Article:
Realistic Maximum Summer of 2017 Cap Space (using $101M estimate): $52 million without Wade, Rondo and Mirotic

2017 Draft Assets: Own first (16th overall) and Sacramento’s first rounder if #11, which is very unlikely. Second round pick owed to Knicks from Derrick Rose/Robin Lopez trade.

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Potential Targets: Who Chicago can add this summer depends entirely on how much space they have available. Even with Wade on their books, the Bulls could have enough room to make a play for Gordon Hayward, Jrue Holiday or George Hill. However, adding Rondo’s $13.4 million to the ledger pushes the team closer to the Non-Taxpayer Mid-Level exception, worth $8.4 million for the 2017-18 season. That path would make depth wings like PJ Tucker or CJ Miles possibilities, though the front office could also try for a power forward like Ersan Ilyasova or Dante Cunningham for less than that full amount, particularly if the price tag for Nikola Mirotic gets too high.

Pressure Scale: 8. With their possible lack of flexibility, it may be surprising that the Bulls have so much pressure this off-season. However, this summer charts the course for where the franchise is headed in the future and some 2017 choices will make future shifts more difficult. A key reason to make the big decisions now is the fact that Nikola Mirotic, Cristiano Felicio, Michael Carter-Williams and Joffrey Lauvergne will all be on the restricted market if the front office makes them qualifying offers. If Wade returns and they decide to keep Rondo, Chicago can play the waiting game with whoever they want to keep and try to scare opposing teams off by looking like they will match. If they end up with cap space, Carter-Williams is the most likely to go due to his sizeable cap hold (almost $8 million) and disappointing play. Other teams can make those offer sheet decisions easier by committing to a salary that is either too high or too low but it could put significant money on their books moving forward. The Bulls front office can look at Portland’s decisions last summer as a clear example of what can happen when a team aggressively retains their restricted free agents even on negative value contracts. Beyond that, waiting puts even more pressure on next summer and a likely weaker free agent class.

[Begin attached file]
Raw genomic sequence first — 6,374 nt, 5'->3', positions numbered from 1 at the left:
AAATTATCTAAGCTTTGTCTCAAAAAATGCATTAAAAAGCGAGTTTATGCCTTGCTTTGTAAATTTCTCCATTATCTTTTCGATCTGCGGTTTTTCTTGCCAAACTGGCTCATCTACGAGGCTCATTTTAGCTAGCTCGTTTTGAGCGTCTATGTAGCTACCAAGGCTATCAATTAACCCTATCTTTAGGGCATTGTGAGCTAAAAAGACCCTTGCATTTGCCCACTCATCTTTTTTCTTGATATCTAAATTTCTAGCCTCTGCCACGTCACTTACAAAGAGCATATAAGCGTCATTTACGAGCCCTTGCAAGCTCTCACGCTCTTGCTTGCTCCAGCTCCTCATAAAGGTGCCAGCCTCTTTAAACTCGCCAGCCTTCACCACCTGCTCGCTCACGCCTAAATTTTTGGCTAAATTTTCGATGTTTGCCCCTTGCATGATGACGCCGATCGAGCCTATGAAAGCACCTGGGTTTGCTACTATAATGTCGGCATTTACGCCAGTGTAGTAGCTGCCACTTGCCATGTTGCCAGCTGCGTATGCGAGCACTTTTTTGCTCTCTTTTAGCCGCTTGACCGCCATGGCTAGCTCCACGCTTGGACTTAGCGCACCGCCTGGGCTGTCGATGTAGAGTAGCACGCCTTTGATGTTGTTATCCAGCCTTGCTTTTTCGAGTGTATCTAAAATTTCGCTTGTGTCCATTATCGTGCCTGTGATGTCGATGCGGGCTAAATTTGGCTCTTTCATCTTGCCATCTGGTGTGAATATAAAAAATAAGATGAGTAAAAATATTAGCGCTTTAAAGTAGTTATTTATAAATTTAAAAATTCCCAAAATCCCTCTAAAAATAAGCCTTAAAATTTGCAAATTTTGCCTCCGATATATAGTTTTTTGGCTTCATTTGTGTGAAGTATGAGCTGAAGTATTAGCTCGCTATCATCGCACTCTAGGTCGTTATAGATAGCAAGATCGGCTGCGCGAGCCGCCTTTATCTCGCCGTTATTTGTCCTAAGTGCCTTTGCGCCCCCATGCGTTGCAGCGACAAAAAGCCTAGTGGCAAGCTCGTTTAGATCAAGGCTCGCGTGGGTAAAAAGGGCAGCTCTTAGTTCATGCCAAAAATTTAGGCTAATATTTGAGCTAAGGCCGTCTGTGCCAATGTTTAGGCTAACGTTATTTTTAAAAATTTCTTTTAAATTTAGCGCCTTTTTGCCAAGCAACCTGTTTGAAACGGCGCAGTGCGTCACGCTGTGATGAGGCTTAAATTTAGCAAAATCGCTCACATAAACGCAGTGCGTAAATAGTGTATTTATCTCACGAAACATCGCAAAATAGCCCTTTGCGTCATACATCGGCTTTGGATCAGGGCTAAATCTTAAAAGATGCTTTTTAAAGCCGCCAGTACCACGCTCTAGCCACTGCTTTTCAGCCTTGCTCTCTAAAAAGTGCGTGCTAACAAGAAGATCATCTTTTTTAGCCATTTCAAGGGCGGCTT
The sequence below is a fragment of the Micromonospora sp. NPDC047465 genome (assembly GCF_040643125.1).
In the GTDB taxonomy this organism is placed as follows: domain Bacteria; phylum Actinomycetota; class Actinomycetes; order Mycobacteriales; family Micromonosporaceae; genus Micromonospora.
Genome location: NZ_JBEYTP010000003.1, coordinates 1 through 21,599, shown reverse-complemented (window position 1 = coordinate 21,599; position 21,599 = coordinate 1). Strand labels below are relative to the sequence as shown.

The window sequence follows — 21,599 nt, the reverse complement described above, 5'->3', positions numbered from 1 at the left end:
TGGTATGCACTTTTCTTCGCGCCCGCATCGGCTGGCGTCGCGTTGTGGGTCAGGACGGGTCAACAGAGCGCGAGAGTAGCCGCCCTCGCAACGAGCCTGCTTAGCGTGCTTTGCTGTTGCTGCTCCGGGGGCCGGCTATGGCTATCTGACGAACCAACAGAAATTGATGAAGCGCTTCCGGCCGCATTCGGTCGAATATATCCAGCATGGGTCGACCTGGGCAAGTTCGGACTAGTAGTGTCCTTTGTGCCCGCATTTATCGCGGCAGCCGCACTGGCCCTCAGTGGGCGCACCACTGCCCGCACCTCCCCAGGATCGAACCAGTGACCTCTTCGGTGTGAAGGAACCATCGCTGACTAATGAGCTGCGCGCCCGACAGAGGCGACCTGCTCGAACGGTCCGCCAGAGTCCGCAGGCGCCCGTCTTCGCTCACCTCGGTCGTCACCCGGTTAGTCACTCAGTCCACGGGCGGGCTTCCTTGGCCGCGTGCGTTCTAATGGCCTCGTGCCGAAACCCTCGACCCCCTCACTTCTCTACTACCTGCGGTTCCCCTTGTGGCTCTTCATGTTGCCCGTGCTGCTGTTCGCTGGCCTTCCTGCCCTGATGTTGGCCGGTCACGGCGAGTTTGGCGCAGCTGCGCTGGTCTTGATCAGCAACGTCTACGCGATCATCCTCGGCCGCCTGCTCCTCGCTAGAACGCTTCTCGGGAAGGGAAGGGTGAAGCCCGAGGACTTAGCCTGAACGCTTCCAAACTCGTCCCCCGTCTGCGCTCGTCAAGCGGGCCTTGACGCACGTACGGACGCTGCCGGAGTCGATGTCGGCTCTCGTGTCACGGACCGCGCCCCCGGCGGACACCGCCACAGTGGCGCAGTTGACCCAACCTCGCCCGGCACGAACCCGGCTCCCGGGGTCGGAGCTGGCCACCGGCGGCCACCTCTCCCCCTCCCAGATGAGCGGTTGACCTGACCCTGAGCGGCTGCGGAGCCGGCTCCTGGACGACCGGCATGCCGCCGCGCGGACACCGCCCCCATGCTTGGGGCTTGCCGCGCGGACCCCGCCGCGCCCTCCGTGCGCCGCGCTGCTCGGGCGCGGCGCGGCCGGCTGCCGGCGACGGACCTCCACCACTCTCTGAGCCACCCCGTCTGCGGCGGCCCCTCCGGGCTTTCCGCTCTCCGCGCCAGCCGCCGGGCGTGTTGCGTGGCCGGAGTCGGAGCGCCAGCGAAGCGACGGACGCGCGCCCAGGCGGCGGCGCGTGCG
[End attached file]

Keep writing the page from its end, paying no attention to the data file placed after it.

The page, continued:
State of the Franchise: TBD. Like so many teams, the Bulls face an identity crisis their ownership and front office will need to solve before free agency. The two most logical paths are building around Butler or tearing the whole thing down since idling for a year puts them in the same precarious position the Pacers are currently facing with Paul George: figuring out how to construct a team whose best player will be an unrestricted free agent after that season. Even so, it may turn out that clearing space yields very few near-term rewards if the best players choose other suitors and Chicago’s restricted free agents garner garish offer sheets. That downside risk would actually present an even clearer opportunity in 2018 if ownership, management and Bulls fans are willing to be patient.